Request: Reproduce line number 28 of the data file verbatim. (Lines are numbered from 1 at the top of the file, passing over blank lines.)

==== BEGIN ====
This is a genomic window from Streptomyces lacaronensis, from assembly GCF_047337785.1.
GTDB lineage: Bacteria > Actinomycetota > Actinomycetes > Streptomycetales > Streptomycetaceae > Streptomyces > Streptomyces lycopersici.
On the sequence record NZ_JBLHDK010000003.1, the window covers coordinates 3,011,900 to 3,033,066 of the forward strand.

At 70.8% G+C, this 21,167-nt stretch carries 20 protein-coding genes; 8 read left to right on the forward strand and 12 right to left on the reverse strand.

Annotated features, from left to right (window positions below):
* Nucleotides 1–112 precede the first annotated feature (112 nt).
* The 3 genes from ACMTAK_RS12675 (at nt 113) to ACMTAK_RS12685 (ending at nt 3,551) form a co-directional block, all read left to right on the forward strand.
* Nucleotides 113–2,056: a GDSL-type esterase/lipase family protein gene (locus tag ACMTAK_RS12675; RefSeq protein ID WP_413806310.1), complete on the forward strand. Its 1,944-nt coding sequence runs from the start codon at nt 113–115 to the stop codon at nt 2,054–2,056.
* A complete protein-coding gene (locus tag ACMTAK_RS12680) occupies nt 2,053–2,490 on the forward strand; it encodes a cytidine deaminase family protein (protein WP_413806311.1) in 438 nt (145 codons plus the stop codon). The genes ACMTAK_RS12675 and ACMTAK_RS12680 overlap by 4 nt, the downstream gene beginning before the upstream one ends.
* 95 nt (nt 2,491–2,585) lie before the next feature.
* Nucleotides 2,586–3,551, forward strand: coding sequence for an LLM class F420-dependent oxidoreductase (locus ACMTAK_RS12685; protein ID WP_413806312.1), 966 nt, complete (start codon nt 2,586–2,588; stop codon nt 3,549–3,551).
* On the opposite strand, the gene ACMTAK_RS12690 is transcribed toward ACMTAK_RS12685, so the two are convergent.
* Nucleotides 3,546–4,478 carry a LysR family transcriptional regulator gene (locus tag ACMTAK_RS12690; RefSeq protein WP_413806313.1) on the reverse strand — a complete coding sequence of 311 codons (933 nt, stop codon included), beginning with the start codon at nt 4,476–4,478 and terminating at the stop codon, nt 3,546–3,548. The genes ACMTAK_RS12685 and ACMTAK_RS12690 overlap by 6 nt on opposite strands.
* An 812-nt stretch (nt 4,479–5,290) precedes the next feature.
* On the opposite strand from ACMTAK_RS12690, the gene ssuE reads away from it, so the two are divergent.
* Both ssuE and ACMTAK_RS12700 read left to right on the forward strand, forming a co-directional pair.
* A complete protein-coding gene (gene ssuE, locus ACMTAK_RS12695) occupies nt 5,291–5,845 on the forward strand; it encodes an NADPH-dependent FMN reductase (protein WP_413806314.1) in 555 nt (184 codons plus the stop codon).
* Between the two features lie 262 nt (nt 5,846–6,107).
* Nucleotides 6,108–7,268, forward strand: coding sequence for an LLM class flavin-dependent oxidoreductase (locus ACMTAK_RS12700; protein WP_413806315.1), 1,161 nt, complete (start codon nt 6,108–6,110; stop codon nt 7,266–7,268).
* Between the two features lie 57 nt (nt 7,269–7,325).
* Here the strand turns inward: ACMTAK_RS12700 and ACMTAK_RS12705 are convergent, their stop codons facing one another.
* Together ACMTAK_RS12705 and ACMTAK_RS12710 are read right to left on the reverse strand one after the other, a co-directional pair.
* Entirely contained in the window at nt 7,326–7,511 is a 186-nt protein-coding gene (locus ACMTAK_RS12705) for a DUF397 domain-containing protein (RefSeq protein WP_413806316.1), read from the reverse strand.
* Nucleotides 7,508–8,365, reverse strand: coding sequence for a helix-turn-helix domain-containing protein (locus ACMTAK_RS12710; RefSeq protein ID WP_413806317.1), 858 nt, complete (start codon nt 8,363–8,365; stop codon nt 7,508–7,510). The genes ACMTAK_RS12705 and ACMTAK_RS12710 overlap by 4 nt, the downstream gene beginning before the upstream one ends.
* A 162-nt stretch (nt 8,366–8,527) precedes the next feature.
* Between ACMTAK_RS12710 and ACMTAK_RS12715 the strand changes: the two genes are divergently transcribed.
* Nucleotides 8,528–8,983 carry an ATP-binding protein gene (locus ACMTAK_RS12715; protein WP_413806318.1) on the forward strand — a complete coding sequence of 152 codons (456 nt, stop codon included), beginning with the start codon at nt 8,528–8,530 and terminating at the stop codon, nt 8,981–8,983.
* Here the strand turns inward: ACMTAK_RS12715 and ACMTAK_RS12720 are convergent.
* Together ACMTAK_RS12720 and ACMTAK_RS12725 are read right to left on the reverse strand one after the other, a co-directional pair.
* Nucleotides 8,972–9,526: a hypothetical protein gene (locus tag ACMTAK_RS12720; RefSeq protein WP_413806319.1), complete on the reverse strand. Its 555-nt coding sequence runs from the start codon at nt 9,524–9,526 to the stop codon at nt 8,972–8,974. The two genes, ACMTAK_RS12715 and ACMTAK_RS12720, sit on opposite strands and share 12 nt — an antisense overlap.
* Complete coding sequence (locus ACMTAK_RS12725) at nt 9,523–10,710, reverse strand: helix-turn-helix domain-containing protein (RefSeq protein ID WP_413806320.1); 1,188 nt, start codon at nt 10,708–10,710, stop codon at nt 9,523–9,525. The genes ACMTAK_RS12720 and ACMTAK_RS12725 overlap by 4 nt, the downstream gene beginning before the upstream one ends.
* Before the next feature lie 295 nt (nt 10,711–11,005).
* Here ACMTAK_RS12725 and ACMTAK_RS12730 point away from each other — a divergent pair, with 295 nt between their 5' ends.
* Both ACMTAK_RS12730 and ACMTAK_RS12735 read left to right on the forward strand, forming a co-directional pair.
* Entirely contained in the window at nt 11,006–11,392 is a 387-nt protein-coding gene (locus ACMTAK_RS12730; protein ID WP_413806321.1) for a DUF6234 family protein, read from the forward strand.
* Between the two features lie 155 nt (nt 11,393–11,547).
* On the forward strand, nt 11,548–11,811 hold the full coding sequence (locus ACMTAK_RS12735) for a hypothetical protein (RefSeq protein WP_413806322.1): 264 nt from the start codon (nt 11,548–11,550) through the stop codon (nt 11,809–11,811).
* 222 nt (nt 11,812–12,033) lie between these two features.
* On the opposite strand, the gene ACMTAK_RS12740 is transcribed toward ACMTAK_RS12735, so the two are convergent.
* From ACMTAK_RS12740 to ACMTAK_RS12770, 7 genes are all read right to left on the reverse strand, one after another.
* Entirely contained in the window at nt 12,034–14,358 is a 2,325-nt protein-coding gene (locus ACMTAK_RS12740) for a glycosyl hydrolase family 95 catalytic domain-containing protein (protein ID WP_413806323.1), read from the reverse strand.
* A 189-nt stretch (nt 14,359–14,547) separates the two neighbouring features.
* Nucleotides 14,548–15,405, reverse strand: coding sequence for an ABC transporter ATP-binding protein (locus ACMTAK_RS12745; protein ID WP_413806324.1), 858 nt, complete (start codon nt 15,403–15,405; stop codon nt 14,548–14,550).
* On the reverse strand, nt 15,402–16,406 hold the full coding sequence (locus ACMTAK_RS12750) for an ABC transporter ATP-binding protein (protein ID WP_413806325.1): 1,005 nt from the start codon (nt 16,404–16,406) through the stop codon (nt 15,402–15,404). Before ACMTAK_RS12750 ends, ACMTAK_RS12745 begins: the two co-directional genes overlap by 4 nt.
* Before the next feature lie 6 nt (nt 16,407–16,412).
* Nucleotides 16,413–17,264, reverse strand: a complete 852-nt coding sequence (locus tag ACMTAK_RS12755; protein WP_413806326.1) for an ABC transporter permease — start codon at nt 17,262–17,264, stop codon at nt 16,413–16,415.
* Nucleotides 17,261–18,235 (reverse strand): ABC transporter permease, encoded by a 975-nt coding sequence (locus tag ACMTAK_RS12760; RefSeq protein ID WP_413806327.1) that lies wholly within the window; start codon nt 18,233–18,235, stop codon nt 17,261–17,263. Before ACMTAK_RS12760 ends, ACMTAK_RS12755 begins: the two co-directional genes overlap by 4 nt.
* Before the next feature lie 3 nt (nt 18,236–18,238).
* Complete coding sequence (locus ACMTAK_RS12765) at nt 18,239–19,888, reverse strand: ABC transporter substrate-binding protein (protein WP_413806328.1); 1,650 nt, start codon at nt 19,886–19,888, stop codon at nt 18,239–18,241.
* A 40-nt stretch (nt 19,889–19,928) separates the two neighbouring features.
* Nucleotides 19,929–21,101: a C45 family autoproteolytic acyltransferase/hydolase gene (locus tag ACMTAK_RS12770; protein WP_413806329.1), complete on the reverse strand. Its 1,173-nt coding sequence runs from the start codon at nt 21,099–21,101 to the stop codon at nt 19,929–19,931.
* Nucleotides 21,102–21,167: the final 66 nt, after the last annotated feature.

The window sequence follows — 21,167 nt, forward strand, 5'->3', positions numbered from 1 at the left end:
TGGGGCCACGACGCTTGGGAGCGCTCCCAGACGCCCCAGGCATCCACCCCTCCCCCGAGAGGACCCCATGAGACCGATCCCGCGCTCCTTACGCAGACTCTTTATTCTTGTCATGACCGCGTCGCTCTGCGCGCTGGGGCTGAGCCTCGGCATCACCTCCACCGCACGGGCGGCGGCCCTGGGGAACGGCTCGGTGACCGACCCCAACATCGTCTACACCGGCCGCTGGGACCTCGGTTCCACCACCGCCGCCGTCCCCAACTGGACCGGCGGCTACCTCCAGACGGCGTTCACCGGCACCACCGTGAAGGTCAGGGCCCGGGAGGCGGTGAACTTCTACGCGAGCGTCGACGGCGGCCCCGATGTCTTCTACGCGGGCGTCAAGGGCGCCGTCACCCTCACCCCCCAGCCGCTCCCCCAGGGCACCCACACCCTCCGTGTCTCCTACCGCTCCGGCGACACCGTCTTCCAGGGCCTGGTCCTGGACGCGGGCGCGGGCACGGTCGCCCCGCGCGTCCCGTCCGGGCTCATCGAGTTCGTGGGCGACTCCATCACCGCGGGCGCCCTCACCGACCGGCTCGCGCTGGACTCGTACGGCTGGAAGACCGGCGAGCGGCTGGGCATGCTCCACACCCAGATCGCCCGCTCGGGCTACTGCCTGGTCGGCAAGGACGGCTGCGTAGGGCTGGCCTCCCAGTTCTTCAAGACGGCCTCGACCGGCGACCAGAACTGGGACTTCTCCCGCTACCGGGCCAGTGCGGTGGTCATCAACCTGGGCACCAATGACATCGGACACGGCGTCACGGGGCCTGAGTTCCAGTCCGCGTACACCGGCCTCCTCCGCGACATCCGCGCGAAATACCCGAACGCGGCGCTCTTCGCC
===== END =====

* Here the strand turns inward: ACMTAK_RS12715 and ACMTAK_RS12720 are convergent.